Where are Americans moving, and why? Timothy Noah, writing in the Washington Monthly, professes to be puzzled. He points out that people have been moving out of states with high per capita incomes — Connecticut, New York, Massachusetts, Maryland — to states with lower income levels.
“Why are Americans by and large moving away from economic opportunity rather than toward it?” he asks.
Actually, it’s not puzzling at all. The movement from high-tax, high-housing-cost states to low-tax, low-housing-cost states has been going on for more than 40 years, as I note in my new book Shaping Our Nation: How Surges of Migration Transformed America and Its Politics .
Between 1970 and 2010, the population of New York state increased from 18 million to 19 million. In that same period, the population of Texas increased from 11 million to 25 million.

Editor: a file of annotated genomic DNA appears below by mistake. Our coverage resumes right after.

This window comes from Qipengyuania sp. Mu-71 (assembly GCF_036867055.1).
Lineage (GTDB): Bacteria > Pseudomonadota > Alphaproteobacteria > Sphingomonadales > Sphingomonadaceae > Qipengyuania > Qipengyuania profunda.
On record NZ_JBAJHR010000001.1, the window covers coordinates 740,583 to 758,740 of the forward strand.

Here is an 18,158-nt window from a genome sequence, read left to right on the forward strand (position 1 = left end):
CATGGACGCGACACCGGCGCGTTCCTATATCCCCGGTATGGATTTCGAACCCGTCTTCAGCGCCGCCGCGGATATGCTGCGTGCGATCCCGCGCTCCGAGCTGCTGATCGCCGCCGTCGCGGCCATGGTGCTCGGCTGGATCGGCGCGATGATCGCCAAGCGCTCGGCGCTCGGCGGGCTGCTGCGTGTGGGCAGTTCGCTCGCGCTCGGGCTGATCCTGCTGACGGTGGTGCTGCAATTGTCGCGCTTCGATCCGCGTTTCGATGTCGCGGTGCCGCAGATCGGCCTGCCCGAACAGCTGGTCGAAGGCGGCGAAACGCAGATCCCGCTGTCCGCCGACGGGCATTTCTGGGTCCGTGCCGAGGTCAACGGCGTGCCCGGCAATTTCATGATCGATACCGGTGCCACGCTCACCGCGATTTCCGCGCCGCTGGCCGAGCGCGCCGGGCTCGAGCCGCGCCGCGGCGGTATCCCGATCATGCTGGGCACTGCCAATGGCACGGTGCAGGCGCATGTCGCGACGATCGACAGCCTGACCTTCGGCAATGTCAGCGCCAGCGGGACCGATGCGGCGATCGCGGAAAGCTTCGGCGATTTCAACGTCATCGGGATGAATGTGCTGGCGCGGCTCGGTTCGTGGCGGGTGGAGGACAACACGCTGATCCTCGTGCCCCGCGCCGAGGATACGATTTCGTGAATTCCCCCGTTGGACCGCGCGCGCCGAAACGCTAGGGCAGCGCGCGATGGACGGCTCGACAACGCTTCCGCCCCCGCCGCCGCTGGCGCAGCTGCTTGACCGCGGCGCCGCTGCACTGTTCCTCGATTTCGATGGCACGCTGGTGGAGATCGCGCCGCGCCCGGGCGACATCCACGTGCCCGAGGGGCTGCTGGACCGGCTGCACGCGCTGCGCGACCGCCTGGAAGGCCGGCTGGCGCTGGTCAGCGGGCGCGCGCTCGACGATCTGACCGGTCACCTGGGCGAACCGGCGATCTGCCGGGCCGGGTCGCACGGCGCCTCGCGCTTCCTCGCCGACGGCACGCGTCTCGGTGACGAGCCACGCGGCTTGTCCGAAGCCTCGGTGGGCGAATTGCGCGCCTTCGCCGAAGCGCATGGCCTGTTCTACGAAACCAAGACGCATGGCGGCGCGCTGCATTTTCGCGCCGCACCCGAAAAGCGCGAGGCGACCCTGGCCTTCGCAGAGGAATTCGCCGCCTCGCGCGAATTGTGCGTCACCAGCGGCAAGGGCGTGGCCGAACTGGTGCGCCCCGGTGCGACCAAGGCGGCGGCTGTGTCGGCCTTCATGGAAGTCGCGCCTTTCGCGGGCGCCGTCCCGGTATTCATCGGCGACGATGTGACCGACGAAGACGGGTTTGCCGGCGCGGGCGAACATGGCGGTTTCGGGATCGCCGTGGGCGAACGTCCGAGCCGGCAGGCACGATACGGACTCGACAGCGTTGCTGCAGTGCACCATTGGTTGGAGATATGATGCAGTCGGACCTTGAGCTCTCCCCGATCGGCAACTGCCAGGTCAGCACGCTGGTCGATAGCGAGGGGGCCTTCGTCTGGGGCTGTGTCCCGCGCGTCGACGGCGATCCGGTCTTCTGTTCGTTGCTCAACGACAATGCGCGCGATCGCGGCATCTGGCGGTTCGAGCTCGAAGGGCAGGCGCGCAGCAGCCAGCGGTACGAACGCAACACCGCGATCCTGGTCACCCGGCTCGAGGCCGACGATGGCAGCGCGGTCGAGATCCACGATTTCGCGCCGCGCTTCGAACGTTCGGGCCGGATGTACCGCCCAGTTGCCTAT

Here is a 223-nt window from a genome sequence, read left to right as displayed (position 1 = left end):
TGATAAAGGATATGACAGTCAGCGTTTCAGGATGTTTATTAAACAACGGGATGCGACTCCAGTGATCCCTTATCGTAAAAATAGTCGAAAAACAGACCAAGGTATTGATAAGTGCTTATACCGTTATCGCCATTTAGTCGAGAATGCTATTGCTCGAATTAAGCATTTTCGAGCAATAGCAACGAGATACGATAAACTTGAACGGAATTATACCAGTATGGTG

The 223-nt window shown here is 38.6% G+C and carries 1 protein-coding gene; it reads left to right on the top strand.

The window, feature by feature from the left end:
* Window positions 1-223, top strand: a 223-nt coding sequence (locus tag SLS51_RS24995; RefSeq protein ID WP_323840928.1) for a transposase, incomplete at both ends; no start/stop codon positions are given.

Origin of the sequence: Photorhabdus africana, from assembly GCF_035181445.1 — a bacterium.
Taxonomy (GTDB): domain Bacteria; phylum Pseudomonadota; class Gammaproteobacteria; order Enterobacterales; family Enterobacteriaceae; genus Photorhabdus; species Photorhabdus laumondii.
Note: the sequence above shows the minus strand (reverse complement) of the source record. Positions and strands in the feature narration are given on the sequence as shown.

The picture is even starker if you look at major metro areas. The New York metropolitan area, including counties in New Jersey and Connecticut, increased from 17.8 million in 1970 to 19.2 million in 2010 — up 8 percent. During that time, the nation grew 52 percent.
In the same period, the four big metro areas in Texas — Dallas, Houston, San Antonio, Austin — grew from 6 million to 15.6 million, a 160 percent increase.
Contrary to Noah’s inference, people don’t move away from opportunity. They move partly in response to economic incentives, but also to pursue dreams and escape nightmares.
I can’t believe Barone actually had to explain this to somebody, particularly to a guy bright enough to be sporting a resume like Noah’s.